Friday, August 3, 2012

Public Readings - Jordyn Wieber golden when it counts

Public Readings - Jordyn Wieber golden when it counts. They were emerging from the tunnel for the victory ceremony to the acoustic piano strains of “Chariots of Fire.” Jordyn Wieber was out front, leading the parade to the podium where the U.S. women’s gymnastics team soon would be receiving its Olympic gold medals.

Her family had worked their way down to get as close as they could, all the way to Section 103 at the North Greenwich Arena. Jordyn’s youngest sister, 12-year-old Kyra, was crying.

“Jordyn!” yelled David Wieber, Jordyn’s father.

“We love you, Jordyn!” screamed her mother, Rita.

Just then, 17-year-old Jordyn Wieber of DeWitt — whose family hadn’t seen her since she left the arena floor in tears Sunday after failing to advance to the individual all-around finals — glanced over her left shoulder to the direction of her family. They saw her smile.

Perhaps she couldn’t make them all out in darkness, but Wieber knew they were there.

Then the announcement, the final affirmation of what she already had known — how a team goal was far more important than an individual one.

“…Gold medalists and Olympic champions … the United States of America! Jordyn Wieber! Gabrielle Douglas! McKayla Maroney! Alexandra Raisman! Kyla Ross!” 

“Oh, my God,” Rita Wieber exclaimed. “I think I’m going to pass out.”

Yes, here are your Olympic champions, something that hasn’t happened since the 1996 Atlanta Games, when the Magnificent Seven became the first American women’s gymnastics team to claim the crown.

“To have this gold medal around my neck, it’s an incredible feeling,” Wieber said after the victory ceremony. “It’s not just one of us, it’s the five of us.”

She was asked how the medal felt.

Wieber looked down and smiled.

“It’s heavy,” she said.
A team for the ages

So there’s your answer.

For two days, the prevailing question in gymnastics wasn’t whether Gabby Douglas or Aly Raisman could win the Olympic all-around title Thursday, but rather whether Wieber — the defending world champion — could recover in time for Tuesday’s team final after Sunday’s setback, when she finished behind her U.S. teammates in qualifying. Only two gymnasts per country can advance in the all-around, and despite the fourth-best overall score, Wieber was destined to be a spectator, not a participant.

Wieber’s answer Tuesday came not with words, but by her performance.

On a team hailed by none other than Bela Karolyi as the best ever — and he was the architect of the 1996 squad — Wieber joined her teammates Tuesday in delivering clutch routines when they needed them most.

They were helped in the end by Russia, which had pulled to within 1.299 points of the Americans after the third of four rotations. Competing head-to-head on the same apparatus all afternoon, the Russians suffered a major meltdown on floor exercise. In a three-up, three-count scoring format, Aliya Mustafina, Anastasia Grishina and Kseniia Afanaseva could do no better than 14.800, 12.466 and 14.333.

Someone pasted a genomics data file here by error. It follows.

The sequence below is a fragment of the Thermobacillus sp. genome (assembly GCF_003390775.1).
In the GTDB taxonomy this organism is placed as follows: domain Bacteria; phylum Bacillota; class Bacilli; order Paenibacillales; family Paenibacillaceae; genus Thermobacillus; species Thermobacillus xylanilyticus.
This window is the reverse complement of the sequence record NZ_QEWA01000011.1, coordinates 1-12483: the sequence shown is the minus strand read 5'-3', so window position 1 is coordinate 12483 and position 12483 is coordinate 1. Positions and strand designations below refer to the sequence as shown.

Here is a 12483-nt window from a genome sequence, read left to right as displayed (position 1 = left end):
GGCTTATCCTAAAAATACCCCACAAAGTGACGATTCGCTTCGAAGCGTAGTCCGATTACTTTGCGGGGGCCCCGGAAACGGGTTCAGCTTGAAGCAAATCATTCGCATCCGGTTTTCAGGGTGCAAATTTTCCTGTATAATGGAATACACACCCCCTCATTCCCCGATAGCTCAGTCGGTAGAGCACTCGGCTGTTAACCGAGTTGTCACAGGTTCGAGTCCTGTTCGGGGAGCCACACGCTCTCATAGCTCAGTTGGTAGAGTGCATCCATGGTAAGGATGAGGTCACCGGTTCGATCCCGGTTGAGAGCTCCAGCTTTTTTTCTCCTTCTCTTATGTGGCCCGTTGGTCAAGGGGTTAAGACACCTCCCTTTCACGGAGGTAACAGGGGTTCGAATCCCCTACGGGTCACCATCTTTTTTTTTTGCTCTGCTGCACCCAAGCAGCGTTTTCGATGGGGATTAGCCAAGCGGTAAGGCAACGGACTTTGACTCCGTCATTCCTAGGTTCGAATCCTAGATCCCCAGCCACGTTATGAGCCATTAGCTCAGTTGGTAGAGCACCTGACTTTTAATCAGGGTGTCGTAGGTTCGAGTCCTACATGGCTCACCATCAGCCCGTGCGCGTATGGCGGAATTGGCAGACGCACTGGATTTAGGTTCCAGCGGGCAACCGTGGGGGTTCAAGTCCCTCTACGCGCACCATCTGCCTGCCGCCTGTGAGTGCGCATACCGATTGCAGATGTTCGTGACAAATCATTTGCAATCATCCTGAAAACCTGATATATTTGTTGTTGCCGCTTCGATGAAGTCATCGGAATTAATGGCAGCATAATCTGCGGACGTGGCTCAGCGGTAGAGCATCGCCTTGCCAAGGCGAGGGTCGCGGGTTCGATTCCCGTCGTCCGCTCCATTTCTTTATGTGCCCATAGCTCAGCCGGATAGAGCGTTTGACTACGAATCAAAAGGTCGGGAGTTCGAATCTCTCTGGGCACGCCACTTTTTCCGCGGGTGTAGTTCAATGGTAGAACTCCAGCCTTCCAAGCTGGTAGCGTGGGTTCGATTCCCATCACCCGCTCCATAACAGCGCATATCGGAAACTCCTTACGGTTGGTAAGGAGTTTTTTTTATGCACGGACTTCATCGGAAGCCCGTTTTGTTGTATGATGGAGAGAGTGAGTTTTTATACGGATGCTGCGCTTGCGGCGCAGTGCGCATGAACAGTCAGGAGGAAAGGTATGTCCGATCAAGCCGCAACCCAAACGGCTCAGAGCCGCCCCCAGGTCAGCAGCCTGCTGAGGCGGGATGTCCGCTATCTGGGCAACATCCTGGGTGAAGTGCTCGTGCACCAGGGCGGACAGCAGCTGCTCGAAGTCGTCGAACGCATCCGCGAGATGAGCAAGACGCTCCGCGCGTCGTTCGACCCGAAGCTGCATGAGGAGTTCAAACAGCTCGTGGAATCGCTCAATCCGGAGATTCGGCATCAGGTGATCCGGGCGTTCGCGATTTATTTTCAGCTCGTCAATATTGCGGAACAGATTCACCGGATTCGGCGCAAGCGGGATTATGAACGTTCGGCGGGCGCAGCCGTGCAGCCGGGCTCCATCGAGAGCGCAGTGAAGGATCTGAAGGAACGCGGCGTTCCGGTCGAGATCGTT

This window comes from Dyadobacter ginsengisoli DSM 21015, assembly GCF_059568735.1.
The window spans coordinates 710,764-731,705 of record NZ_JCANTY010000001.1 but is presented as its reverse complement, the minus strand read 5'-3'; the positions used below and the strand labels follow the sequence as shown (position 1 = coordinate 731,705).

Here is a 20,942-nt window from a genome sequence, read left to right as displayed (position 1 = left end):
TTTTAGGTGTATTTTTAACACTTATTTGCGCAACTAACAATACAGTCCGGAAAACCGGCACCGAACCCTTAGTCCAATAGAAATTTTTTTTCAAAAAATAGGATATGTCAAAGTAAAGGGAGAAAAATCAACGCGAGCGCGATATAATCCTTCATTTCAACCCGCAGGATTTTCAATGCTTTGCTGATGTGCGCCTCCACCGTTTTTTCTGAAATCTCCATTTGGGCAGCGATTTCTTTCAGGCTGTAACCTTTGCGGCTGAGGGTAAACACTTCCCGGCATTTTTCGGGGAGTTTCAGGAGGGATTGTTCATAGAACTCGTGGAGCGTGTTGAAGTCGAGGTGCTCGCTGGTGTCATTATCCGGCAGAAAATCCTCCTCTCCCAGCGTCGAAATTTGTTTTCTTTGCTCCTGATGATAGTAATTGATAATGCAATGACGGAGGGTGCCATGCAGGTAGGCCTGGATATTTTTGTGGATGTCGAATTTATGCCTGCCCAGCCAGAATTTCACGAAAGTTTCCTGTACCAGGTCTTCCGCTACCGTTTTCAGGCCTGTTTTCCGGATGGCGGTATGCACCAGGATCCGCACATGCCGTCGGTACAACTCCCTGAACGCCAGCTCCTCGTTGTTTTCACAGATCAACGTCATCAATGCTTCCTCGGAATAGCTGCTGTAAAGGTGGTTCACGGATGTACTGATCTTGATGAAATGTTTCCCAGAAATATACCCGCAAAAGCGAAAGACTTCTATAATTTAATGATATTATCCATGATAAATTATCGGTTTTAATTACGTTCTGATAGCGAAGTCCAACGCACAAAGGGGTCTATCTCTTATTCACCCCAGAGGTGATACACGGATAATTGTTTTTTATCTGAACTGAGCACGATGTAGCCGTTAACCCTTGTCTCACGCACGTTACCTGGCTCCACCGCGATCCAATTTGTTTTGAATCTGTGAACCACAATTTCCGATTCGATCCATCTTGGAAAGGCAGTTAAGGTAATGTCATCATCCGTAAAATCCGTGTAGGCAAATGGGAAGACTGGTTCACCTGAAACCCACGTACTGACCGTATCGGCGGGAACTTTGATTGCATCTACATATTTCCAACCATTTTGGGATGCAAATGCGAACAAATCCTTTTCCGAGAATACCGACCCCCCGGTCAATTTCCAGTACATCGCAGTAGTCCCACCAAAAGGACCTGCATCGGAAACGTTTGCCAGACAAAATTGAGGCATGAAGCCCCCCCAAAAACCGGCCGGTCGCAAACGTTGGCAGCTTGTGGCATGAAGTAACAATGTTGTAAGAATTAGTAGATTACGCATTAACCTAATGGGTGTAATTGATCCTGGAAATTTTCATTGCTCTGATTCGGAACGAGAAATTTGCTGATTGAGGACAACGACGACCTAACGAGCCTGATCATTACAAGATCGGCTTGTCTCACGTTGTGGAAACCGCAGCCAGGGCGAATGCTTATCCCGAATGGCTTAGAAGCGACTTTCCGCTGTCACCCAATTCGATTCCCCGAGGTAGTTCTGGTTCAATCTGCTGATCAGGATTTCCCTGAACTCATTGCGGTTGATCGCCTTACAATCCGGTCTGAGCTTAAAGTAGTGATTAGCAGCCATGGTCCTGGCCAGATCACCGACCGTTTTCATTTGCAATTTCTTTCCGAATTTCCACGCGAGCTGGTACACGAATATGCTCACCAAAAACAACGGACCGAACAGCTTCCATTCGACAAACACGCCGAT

And the three Americans on floor — in order, Douglas, Wieber and Raisman — nailed their routines: 15.066, 15.000 and 15.300.

That was the difference.

The final team totals: The U.S. amassed 183.596 points, followed by Russia (178.530) and Romania (176.414), which was just ahead of 2008 Olympic champion China (174.430).

“Kind of apropos — five points for the Fab Five,” said John Geddert, referring to the margin of victory between the Americans and the Russians and the nickname attached to this U.S. squad.

Geddert, the U.S. Olympic head coach, is also Wieber’s personal coach at Gedderts’ Twistars USA in Dimondale, 14 miles from her home in DeWitt. He echoed what Karolyi and his wife, Martha — the U.S. women’s national team coordinator — had said earlier, that the team could go down in history as the best ever.

“I was just adding up, between worlds and Olympics, this core team is 56-for-56 in hit routines when it counts, between prelims and finals,” Geddert said. “They have not made a mistake on the podium. That’s what gets you gold. That’s a machine.”

Geddert, who has coached Wieber since she was 8, said he knew she would bounce back after Sunday’s disappointment, when she was overtaken by Raisman after a committing a stream of tiny mistakes.
Off on the right foot

Wieber, nursing an injury to her right shin (her coach says it may be a stress fracture), opened the competition for her team Tuesday as the first up on the vault. She delivered a huge Amanar that scored 15.933 points and seemed to light a fire for Douglas (15.966) and Maroney (16.233). Those would be the top-three scores all day.

On the next rotation, uneven bars, Wieber led off again. But this time, her routine wasn’t her strongest (14.666). That might have affected the next performer as well. Next up, Ross scored 14.933, but then Douglas — called the Flying Squirrel — came through with a big routine worth 15.200 points.

Wieber didn’t compete on the balance beam, the next event, but Ross, Douglas and Raisman delivered solid routines to set up Team USA’s dazzling performance on floor exercise after the Russians crumbled under the pressure.

When Raisman, as the last competitor, was on floor, Wieber cheered for her teammate as if she were at a football game. Raisman is Wieber’s roommate and best friend, and as the gymnast stuck tumbling pass after tumbling pass, Wieber raised her arms, clapped her hands and cheered.

Wieber was asked when she put Sunday’s disappointment behind her. Her coach said it took the gymnast 5 minutes, but Wieber acknowledged it took longer.

“At first I just kind of had to stay to myself and just be able to mentally turn it around and do it for the team,” she said. “We only had one day in between prelims and finals. I just had to stay in my little bubble and get refocused.

“Everything was fine the next day.”